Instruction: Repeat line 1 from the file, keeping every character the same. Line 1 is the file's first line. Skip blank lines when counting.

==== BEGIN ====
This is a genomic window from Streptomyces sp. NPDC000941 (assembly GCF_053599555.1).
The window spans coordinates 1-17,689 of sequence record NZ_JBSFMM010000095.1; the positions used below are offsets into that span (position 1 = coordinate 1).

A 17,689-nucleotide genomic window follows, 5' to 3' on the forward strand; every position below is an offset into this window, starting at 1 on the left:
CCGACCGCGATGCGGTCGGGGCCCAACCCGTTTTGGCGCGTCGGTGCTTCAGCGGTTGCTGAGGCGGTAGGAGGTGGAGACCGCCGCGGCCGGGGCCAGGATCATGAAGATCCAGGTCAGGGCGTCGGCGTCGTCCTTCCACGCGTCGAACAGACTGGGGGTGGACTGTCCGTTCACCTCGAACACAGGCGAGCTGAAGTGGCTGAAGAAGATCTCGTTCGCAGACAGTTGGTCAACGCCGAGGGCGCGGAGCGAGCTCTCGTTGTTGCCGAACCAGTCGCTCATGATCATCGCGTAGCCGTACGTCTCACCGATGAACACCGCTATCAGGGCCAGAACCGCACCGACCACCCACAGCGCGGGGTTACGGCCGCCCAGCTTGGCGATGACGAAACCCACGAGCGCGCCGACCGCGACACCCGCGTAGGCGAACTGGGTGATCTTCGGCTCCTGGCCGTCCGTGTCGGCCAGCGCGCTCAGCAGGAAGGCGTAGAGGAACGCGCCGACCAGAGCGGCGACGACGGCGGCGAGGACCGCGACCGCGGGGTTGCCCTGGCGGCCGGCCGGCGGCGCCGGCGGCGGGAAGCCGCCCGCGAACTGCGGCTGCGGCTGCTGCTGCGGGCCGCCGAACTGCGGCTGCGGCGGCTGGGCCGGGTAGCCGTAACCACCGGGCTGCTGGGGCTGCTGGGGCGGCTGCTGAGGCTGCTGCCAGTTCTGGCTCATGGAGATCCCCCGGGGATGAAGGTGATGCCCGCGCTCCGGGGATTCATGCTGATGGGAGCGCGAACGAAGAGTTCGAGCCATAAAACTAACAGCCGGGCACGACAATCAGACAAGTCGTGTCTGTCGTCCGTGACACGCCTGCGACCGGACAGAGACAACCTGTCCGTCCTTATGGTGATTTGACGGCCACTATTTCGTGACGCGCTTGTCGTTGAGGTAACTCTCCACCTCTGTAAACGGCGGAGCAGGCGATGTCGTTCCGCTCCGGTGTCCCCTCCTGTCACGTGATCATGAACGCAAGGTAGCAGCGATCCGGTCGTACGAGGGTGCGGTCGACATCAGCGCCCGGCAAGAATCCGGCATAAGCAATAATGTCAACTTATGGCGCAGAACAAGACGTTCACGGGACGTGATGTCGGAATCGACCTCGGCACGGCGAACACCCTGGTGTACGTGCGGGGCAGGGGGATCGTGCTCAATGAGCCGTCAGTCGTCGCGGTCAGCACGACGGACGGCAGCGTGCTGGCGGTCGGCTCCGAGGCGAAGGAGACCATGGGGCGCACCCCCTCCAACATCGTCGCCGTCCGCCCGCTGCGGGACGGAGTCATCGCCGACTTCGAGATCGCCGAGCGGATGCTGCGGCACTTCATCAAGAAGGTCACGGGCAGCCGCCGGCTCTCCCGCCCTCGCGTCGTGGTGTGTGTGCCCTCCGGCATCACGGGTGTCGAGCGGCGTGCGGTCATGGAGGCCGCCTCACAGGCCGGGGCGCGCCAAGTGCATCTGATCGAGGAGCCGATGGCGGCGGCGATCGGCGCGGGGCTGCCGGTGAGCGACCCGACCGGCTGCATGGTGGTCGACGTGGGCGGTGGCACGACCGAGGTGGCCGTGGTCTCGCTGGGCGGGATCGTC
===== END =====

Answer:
This is a genomic window from Streptomyces sp. NPDC000941 (assembly GCF_053599555.1).